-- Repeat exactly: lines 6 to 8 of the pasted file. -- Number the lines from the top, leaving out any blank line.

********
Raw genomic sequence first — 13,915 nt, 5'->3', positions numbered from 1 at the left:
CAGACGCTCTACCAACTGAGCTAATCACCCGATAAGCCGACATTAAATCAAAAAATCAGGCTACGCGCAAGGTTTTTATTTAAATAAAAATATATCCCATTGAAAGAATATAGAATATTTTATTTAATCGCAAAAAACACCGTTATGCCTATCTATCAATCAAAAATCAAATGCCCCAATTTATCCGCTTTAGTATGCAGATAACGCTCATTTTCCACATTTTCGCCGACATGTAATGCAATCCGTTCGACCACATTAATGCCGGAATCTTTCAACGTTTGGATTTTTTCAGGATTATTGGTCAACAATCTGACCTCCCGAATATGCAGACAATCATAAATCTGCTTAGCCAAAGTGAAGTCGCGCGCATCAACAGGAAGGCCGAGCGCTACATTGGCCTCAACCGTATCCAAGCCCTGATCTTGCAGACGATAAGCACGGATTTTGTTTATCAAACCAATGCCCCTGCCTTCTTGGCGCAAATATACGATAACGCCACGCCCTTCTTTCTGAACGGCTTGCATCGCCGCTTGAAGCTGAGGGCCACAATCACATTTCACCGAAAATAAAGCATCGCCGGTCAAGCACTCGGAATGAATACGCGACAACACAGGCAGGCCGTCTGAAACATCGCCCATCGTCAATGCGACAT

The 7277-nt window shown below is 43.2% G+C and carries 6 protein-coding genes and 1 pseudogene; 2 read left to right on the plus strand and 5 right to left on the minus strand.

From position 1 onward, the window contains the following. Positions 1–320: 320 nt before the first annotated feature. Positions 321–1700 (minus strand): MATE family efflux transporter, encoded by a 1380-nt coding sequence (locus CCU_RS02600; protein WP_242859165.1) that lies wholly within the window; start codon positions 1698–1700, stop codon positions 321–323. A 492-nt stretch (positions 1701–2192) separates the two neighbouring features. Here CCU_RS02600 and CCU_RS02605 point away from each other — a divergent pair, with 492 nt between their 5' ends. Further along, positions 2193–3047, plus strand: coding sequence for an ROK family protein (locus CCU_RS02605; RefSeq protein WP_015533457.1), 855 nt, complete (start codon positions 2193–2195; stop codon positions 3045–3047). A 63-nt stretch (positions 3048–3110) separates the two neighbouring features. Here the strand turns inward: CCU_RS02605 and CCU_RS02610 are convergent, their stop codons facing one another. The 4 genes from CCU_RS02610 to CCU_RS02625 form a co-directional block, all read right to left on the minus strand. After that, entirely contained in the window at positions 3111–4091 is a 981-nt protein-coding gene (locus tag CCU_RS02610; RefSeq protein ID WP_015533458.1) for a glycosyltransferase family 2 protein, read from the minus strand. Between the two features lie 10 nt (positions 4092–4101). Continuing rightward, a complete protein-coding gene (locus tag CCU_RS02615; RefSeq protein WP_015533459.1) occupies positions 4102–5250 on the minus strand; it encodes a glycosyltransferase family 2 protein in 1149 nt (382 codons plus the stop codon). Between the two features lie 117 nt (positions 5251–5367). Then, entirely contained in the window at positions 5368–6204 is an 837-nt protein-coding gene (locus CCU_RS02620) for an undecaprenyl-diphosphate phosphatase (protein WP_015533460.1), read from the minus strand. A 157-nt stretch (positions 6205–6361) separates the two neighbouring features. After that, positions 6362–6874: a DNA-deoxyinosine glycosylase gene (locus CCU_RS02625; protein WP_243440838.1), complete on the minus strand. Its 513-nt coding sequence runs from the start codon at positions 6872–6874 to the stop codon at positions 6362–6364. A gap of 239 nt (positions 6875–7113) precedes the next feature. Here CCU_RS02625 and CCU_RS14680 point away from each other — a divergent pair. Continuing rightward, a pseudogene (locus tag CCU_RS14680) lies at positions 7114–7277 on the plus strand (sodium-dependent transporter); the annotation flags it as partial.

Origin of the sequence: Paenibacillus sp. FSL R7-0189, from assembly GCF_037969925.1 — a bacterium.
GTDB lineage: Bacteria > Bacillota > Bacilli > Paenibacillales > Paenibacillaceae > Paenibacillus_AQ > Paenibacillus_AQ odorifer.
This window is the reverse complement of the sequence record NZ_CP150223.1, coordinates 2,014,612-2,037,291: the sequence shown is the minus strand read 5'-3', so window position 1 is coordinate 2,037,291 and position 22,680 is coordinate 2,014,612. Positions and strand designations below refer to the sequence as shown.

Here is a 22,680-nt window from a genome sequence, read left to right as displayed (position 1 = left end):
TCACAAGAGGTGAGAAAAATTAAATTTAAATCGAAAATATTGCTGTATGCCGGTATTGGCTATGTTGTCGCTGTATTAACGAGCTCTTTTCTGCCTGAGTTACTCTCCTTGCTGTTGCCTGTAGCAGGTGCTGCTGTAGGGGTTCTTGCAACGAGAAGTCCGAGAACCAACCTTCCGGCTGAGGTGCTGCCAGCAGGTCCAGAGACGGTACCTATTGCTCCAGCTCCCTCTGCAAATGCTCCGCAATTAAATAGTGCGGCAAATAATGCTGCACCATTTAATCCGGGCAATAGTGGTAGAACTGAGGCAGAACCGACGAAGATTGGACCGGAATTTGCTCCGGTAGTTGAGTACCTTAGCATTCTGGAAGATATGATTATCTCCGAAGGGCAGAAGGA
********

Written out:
GTDB lineage: Bacteria > Bacillota > Bacilli > Paenibacillales > Paenibacillaceae > Paenibacillus_AQ > Paenibacillus_AQ odorifer.
This window is the reverse complement of the sequence record NZ_CP150223.1, coordinates 2,014,612-2,037,291: the sequence shown is the minus strand read 5'-3', so window position 1 is coordinate 2,037,291 and position 22,680 is coordinate 2,014,612. Positions and strand designations below refer to the sequence as shown.

Here is a 22,680-nt window from a genome sequence, read left to right as displayed (position 1 = left end):